Summer Nights, Japanese-Style

Hot summer nights in Japan call for greasy street food, dancing, drumming, and festive floats, otherwise known as a summer festival! I experienced my first one Saturday night in Kasama, and despite it being considered a relatively anonymous local festival, I found it to be a really fun introduction to this seasonal staple.

I arrived in Kasama a little earlier than necessary, and in the calm before the storm I explored the Inari shrine close by. It’s a little odd, walking around a shrine or a temple as an foreigner. For some reason, I feel like a real intruder, a disruptor of the peace. Regardless of all the times I’ve seen tourists unashamedly snap hundreds of pictures inside the Gothic cathedrals of Europe, there is some superstitious part of me that stops my photographer’s instincts when I’m at a shrine. Only when no one is looking, do I chance a quick photo shoot.

IMG_0138

IMG_0188

The sound of distant drumbeats lured me away. I arrived amidst the colorful food stalls and the curious crowds just as the sun was sinking. The festival had begun.

I’ll admit that by most Japanese standards, this was a typical local festival. Homemade floats were paraded down the street; a group of elderly ladies in yukata performed a simple, graceful dance to flute music; elementary children in matching outfits adorned with bells would jump and shout and wave for proud parents’ pictures at the sound of their teacher’s whistle. I saw my fellow JETs from Kasama sporting matching fox ears, dancing and chanting with their team.

One of the coolest parts of the festival was seeing the Nebuta. In Japanese, Nebuta just refers to a “brave warrior float” used in festivals, specifically those held in Aomori prefecture. Kasama’s festival featured two Aomori Nebuta, each of which weighed about 500 kilos (over 1000 pounds)! They really stood out amongst all the locally-made floats.

IMG_0163

IMG_0185

After an hour, the dancers fell to the sidewalks and the bearers set down their floats in the street. It was time for a rest–it was time for food. People flocked to the foodstalls selling fried chicken on sticks, fried pork on sticks, chocolate-covered bananas on sticks… basically all food on sticks. I went for one of the few non-stick options: okonomiyaki fresh off the skillet. Basically it’s a savory pancake filled with cabbage, noodles, and possibly squid, topped with a fried egg, mayo, some sort of brown sauce, and fish flakes. Not my typical dinner, but it was delicious.

I actually met up with the Kasama JETs during this period of rest. They pinned bells to my shirt and gave me a set of fox ears, and before I knew it, I was dancing in the festival right along side of them! When the whistle blew, we would get into three lines, doing a little jig by jumping from foot to foot, and crazily chanting, “Rassera, Rassera, Rasser-rasser-rassera!” over and over and over. That chant haunted my dreams Saturday night. It was fun but exhausting, and like all the Kasama JETs (who had been doing this for a whole hour prior) I began to dread the whistle. In the breaks, we would drink water and eat the electrolyte candy they passed around, fanning ourselves a little desperately with plastic fans. I wasn’t kidding when I said that festivals were for hot summer nights.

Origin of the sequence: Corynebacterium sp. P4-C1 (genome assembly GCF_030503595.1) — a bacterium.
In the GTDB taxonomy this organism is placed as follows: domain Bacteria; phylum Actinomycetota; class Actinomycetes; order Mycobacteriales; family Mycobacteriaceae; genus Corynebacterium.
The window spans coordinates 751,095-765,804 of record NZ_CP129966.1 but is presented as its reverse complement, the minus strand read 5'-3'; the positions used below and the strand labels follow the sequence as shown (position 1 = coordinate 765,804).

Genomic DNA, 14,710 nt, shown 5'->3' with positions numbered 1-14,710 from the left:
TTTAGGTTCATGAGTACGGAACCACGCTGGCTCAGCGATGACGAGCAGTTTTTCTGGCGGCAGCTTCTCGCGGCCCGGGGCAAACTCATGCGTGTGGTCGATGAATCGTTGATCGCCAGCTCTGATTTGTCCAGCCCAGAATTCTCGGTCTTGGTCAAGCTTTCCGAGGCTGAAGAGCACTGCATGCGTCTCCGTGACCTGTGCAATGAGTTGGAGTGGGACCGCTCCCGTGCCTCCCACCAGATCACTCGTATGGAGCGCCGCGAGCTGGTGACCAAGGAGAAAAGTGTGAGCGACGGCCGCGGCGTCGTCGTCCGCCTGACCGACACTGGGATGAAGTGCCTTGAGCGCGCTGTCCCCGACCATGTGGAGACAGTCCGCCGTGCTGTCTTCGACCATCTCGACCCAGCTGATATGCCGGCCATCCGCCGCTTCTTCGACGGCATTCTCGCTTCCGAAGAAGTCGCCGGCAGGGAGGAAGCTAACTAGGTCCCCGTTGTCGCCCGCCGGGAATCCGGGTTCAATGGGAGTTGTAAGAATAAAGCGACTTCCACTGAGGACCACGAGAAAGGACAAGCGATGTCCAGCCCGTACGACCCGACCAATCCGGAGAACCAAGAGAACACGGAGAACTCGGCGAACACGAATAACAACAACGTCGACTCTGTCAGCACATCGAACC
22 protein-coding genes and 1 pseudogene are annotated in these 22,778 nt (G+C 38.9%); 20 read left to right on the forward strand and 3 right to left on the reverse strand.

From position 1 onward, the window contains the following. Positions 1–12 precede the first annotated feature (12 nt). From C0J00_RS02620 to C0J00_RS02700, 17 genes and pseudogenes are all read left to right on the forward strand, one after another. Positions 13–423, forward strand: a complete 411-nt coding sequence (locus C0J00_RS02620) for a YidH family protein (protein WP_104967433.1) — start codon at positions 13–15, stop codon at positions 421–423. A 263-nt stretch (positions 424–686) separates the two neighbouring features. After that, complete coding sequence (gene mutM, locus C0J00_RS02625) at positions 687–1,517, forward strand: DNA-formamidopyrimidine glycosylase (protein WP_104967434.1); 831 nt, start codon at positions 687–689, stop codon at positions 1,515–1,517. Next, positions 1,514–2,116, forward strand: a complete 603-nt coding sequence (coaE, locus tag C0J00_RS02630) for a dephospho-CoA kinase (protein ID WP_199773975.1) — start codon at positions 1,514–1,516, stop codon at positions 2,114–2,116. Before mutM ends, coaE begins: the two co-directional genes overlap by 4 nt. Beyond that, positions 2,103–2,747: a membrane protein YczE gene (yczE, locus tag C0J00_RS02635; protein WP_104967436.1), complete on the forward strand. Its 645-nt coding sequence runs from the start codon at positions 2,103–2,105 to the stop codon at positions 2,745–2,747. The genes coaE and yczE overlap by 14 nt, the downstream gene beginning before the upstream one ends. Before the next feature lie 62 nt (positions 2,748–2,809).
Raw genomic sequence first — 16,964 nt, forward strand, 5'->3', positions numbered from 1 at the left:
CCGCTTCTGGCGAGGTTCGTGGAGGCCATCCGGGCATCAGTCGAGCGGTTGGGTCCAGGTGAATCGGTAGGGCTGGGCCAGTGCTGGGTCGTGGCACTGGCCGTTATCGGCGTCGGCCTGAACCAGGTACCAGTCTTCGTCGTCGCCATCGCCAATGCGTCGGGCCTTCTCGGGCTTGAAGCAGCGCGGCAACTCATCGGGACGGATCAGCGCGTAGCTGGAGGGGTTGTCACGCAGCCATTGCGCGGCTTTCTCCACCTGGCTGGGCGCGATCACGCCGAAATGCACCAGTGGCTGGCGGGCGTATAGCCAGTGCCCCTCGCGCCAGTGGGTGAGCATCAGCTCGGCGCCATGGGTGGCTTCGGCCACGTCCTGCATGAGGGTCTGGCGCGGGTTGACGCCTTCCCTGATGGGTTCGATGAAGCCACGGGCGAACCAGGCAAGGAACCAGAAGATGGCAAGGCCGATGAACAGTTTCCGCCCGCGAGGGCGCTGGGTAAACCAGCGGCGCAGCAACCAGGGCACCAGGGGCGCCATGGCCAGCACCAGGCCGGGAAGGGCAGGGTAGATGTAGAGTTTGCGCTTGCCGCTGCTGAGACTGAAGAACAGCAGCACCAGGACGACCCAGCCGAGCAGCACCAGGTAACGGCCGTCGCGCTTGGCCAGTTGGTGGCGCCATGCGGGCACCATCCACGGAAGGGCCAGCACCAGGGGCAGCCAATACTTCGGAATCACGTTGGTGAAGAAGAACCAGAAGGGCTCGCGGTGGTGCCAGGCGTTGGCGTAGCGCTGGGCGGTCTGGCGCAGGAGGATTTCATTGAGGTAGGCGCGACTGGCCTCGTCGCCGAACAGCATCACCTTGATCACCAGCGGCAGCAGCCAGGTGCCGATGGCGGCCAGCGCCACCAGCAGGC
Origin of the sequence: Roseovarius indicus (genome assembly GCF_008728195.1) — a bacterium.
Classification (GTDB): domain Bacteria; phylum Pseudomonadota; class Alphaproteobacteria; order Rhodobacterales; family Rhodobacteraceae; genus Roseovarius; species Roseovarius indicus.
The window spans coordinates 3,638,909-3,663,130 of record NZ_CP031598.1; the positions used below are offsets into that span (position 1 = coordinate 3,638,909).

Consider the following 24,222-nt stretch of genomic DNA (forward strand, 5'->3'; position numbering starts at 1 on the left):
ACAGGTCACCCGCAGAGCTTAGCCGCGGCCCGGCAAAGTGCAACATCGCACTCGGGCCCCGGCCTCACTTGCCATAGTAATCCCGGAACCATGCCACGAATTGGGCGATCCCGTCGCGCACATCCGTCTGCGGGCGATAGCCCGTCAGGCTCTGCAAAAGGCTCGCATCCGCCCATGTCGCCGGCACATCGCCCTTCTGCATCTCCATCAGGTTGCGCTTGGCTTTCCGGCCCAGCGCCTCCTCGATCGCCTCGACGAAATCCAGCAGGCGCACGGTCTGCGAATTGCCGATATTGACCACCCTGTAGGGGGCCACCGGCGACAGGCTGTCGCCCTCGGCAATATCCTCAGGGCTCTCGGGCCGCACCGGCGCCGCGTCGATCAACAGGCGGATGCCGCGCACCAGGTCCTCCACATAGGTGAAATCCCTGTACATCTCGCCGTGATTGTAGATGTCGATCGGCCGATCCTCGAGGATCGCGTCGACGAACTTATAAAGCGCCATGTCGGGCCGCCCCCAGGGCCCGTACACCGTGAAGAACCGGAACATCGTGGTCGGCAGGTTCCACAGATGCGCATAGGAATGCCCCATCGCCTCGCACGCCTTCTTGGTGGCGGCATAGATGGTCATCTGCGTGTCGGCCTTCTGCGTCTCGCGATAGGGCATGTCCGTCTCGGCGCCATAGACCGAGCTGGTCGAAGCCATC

IMG_0186

Who said flashy floats were better? This dragon was my favorite — the guy in charge of the dragon’s head would weave and crouch down and snap his jaws fiercely.

It was a true Japanese summer experience, I think–from the chanting to the food-on-sticks to the sweat. I enjoyed seeing a community come together and celebrate for the sake of celebration. Unfortunately, the festival season is slowly winding down, but with any luck this won’t be my last festival of the summer!

Advertisements

A Business Trip to Fukuroda Falls

Last Monday, I took my first ever “business trip” …. to a waterfall. Yes, it was serious business.

IMG_0108

The point of the trip was to act like a foreign tourist who can’t understand Japanese (such a difficult role to play) and to have high school students guide us around the site, explaining in English any significant details. I was assigned to three sweet girls from a high school in Tokai, and I amused them all by playing up the role of “Tourist” and taking pictures of everything.

The event seemed to be a big deal. Maybe 15 high schools from around Ibaraki participated, each sending a handful of students. There was actually a camera crew assigned to this little trip as well! As one of the Tokai girls was explaining to me in nervous English how the waterfall freezes  over in the winter, the camera was shoved in our faces, filming our entire conversation. Hopefully the roar of Fukuroda Falls in the background of the footage hides the fact that she repeated all her statements twice.

The waterfall itself was amazing. It’s considered to be one of the top three most beautiful waterfalls in Japan, and it lives up to the hype. Monday, the day we visited, happened to be cool and rainy, so the green hills surrounding the falls were half-shrouded in cloud, giving the place a beautiful misty-mountain aura. And Daigo–the town in which Fukuroda Falls is located–is famous for apples, so my high school students and I enjoyed some apple sherbet ice cream cones after I dragged them on a 20-minute hike up endless skeletal mountain staircases for a different view of the falls.